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View Diary: If you like quinoa, asparagus, or free trade, read this. (207 comments)

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  •  Malthus was right. (0+ / 0-)


    "... yet another troubling example of a damaging north-south exchange, with well-intentioned health and ethics-led consumers here unwittingly driving poverty there."
    made me recall a conversation I had years ago with someone regarding Thomas Malthus' theory that human population growth would inevitably outpace that population's ability to feed itself [that's my simplified version of what he said]. The person I was talking with said the so-called Malthusian Catastrophe was disproven as evidenced by several affluent, well fed countries who's populations were stable (or even declining slightly).

    In thinking about that some months later it occurred to me what was wrong with his argument. When Malthus proposed his theory it was possible to consider "a population" as an isolated entity. This is no longer true. One can't say "Look at the counter example of this affluent country" because no affluent country relies solely upon itself for food. Put another way, Malthus was talking about "self-contained" population systems and such systems used to live within manmade boundaries such as "village," or "country." But the true measure of "the system" now is the world—the whole world.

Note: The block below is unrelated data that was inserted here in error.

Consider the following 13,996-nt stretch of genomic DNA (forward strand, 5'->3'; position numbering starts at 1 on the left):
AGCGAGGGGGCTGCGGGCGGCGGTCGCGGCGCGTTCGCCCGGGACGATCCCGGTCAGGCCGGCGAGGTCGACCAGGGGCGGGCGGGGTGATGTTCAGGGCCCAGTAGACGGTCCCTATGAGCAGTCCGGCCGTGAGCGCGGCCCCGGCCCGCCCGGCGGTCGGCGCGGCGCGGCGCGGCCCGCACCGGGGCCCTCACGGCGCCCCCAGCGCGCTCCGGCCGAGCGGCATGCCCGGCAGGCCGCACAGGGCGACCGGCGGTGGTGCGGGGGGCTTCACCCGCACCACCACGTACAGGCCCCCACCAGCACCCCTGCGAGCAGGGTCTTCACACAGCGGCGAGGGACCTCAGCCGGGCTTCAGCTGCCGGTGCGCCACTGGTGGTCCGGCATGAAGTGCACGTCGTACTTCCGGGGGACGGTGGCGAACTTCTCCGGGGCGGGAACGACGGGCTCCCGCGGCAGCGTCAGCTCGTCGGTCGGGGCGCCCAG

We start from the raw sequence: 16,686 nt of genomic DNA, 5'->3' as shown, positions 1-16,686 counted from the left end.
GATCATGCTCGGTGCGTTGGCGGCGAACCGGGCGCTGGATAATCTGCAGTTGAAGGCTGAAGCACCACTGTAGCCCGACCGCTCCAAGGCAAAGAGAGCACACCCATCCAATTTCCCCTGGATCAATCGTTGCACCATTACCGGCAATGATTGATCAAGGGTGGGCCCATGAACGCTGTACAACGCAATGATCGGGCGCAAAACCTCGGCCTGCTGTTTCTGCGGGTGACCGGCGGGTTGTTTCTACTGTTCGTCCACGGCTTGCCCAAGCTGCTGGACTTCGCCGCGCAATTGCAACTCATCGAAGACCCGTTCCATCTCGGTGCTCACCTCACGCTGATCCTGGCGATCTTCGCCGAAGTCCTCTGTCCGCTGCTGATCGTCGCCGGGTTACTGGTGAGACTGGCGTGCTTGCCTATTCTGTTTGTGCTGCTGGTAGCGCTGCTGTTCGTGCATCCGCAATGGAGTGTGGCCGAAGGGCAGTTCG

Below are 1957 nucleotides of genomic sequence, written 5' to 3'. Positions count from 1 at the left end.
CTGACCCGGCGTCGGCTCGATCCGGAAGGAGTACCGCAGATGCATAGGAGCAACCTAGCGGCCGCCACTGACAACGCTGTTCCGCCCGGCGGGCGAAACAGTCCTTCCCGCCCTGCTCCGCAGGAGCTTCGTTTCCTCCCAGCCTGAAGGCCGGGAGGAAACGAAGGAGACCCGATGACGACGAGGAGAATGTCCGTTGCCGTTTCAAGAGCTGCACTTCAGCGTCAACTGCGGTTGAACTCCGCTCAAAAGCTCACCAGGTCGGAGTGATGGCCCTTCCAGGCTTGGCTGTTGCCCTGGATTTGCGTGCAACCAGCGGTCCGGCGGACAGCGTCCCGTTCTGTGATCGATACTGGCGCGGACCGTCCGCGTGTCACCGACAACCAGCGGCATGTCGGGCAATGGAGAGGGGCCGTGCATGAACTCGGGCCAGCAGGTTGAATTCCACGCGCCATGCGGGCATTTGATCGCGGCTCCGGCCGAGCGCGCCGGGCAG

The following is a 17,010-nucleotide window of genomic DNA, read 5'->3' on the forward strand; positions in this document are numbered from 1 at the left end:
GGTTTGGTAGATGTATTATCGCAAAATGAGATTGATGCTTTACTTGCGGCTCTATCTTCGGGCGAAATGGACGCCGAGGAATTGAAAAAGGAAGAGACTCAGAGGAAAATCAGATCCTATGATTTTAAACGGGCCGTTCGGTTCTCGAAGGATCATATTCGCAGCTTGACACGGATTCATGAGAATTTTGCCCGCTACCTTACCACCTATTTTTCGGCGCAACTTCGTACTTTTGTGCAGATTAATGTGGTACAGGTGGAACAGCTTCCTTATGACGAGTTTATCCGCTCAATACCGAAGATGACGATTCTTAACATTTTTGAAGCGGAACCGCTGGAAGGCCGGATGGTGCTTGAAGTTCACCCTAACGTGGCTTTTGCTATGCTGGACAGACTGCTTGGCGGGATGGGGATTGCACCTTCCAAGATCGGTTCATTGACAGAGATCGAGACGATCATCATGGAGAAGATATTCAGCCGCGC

The reason Malthus appears disproven in many affluent countries is because the problems have been relocated elsewhere. The affluent country can say "we have enough food and a near-stable population" because the starvation and population growth are happening elsewhere—they've been exported. The affluent country finances the relocation of the "bad stuff."

    This doesn't make Malthus wrong, though. It means that certain places and people can delay the negative effect for a time (for generations, in fact) but eventually the "big world" will become a "too small world" and the piper will have to be paid.

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